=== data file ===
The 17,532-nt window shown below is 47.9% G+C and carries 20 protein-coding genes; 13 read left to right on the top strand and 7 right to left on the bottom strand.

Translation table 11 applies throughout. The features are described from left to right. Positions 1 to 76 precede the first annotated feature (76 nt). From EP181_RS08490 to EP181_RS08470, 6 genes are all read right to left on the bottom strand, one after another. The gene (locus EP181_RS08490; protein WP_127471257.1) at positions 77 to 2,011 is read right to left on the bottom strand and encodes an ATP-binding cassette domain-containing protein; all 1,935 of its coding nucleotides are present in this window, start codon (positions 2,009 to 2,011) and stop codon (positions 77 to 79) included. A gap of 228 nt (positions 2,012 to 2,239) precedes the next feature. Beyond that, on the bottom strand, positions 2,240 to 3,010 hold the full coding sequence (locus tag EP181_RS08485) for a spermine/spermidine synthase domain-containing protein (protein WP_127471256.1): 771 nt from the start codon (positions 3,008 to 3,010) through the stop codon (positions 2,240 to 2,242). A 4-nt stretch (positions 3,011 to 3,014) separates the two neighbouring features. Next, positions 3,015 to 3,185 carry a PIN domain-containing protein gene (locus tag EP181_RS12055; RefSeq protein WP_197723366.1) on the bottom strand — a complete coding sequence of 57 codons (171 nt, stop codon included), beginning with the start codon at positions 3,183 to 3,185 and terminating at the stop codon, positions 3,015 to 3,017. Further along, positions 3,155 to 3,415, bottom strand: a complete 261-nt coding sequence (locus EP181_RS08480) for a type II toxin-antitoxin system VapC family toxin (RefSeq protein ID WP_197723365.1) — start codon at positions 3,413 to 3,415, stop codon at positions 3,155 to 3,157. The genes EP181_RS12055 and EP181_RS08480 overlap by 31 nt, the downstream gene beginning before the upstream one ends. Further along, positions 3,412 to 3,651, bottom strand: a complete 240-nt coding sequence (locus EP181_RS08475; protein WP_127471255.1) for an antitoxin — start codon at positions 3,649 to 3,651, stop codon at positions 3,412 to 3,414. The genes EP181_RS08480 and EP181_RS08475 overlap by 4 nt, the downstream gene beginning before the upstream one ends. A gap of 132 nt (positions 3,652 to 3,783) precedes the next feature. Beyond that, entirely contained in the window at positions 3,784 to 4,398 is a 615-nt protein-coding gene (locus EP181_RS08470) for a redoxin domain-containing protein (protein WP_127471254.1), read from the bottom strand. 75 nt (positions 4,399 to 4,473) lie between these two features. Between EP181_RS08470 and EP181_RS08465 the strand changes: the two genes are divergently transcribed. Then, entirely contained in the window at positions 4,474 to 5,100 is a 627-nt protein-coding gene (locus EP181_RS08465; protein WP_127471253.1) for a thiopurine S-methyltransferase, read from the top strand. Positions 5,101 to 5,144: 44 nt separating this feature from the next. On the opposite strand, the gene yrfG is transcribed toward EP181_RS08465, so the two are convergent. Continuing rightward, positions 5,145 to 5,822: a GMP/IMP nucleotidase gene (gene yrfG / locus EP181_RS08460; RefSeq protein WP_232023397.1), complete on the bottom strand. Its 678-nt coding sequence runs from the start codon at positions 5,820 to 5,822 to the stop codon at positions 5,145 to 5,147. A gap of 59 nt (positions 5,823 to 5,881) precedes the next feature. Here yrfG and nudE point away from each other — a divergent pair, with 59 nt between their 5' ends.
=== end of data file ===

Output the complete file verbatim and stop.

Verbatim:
The 17,532-nt window shown below is 47.9% G+C and carries 20 protein-coding genes; 13 read left to right on the top strand and 7 right to left on the bottom strand.

Translation table 11 applies throughout. The features are described from left to right. Positions 1 to 76 precede the first annotated feature (76 nt). From EP181_RS08490 to EP181_RS08470, 6 genes are all read right to left on the bottom strand, one after another. The gene (locus EP181_RS08490; protein WP_127471257.1) at positions 77 to 2,011 is read right to left on the bottom strand and encodes an ATP-binding cassette domain-containing protein; all 1,935 of its coding nucleotides are present in this window, start codon (positions 2,009 to 2,011) and stop codon (positions 77 to 79) included. A gap of 228 nt (positions 2,012 to 2,239) precedes the next feature. Beyond that, on the bottom strand, positions 2,240 to 3,010 hold the full coding sequence (locus tag EP181_RS08485) for a spermine/spermidine synthase domain-containing protein (protein WP_127471256.1): 771 nt from the start codon (positions 3,008 to 3,010) through the stop codon (positions 2,240 to 2,242). A 4-nt stretch (positions 3,011 to 3,014) separates the two neighbouring features. Next, positions 3,015 to 3,185 carry a PIN domain-containing protein gene (locus tag EP181_RS12055; RefSeq protein WP_197723366.1) on the bottom strand — a complete coding sequence of 57 codons (171 nt, stop codon included), beginning with the start codon at positions 3,183 to 3,185 and terminating at the stop codon, positions 3,015 to 3,017. Further along, positions 3,155 to 3,415, bottom strand: a complete 261-nt coding sequence (locus EP181_RS08480) for a type II toxin-antitoxin system VapC family toxin (RefSeq protein ID WP_197723365.1) — start codon at positions 3,413 to 3,415, stop codon at positions 3,155 to 3,157. The genes EP181_RS12055 and EP181_RS08480 overlap by 31 nt, the downstream gene beginning before the upstream one ends. Further along, positions 3,412 to 3,651, bottom strand: a complete 240-nt coding sequence (locus EP181_RS08475; protein WP_127471255.1) for an antitoxin — start codon at positions 3,649 to 3,651, stop codon at positions 3,412 to 3,414. The genes EP181_RS08480 and EP181_RS08475 overlap by 4 nt, the downstream gene beginning before the upstream one ends. A gap of 132 nt (positions 3,652 to 3,783) precedes the next feature. Beyond that, entirely contained in the window at positions 3,784 to 4,398 is a 615-nt protein-coding gene (locus EP181_RS08470) for a redoxin domain-containing protein (protein WP_127471254.1), read from the bottom strand. 75 nt (positions 4,399 to 4,473) lie between these two features. Between EP181_RS08470 and EP181_RS08465 the strand changes: the two genes are divergently transcribed. Then, entirely contained in the window at positions 4,474 to 5,100 is a 627-nt protein-coding gene (locus EP181_RS08465; protein WP_127471253.1) for a thiopurine S-methyltransferase, read from the top strand. Positions 5,101 to 5,144: 44 nt separating this feature from the next. On the opposite strand, the gene yrfG is transcribed toward EP181_RS08465, so the two are convergent. Continuing rightward, positions 5,145 to 5,822: a GMP/IMP nucleotidase gene (gene yrfG / locus EP181_RS08460; RefSeq protein WP_232023397.1), complete on the bottom strand. Its 678-nt coding sequence runs from the start codon at positions 5,820 to 5,822 to the stop codon at positions 5,145 to 5,147. A gap of 59 nt (positions 5,823 to 5,881) precedes the next feature. Here yrfG and nudE point away from each other — a divergent pair, with 59 nt between their 5' ends.